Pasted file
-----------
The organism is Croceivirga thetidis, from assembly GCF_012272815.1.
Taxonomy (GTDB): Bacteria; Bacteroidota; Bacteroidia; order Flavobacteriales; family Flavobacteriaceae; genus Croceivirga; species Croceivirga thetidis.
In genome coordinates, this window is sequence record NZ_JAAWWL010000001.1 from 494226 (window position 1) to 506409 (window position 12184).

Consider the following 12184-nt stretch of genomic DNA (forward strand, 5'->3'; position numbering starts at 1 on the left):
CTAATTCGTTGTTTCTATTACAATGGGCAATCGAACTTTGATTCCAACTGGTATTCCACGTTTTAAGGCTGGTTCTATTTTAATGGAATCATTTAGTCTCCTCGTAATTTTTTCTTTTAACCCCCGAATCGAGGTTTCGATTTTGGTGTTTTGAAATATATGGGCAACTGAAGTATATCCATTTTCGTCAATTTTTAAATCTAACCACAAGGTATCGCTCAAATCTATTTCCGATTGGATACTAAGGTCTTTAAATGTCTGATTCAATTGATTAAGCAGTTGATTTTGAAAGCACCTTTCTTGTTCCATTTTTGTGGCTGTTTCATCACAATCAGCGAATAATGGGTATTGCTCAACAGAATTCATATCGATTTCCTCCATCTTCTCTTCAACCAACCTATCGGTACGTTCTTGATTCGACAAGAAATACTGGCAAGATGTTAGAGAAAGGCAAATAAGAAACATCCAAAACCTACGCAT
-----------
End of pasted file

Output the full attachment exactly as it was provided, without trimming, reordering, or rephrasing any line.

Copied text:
The organism is Croceivirga thetidis, from assembly GCF_012272815.1.
Taxonomy (GTDB): Bacteria; Bacteroidota; Bacteroidia; order Flavobacteriales; family Flavobacteriaceae; genus Croceivirga; species Croceivirga thetidis.
In genome coordinates, this window is sequence record NZ_JAAWWL010000001.1 from 494226 (window position 1) to 506409 (window position 12184).

Consider the following 12184-nt stretch of genomic DNA (forward strand, 5'->3'; position numbering starts at 1 on the left):
CTAATTCGTTGTTTCTATTACAATGGGCAATCGAACTTTGATTCCAACTGGTATTCCACGTTTTAAGGCTGGTTCTATTTTAATGGAATCATTTAGTCTCCTCGTAATTTTTTCTTTTAACCCCCGAATCGAGGTTTCGATTTTGGTGTTTTGAAATATATGGGCAACTGAAGTATATCCATTTTCGTCAATTTTTAAATCTAACCACAAGGTATCGCTCAAATCTATTTCCGATTGGATACTAAGGTCTTTAAATGTCTGATTCAATTGATTAAGCAGTTGATTTTGAAAGCACCTTTCTTGTTCCATTTTTGTGGCTGTTTCATCACAATCAGCGAATAATGGGTATTGCTCAACAGAATTCATATCGATTTCCTCCATCTTCTCTTCAACCAACCTATCGGTACGTTCTTGATTCGACAAGAAATACTGGCAAGATGTTAGAGAAAGGCAAATAAGAAACATCCAAAACCTACGCAT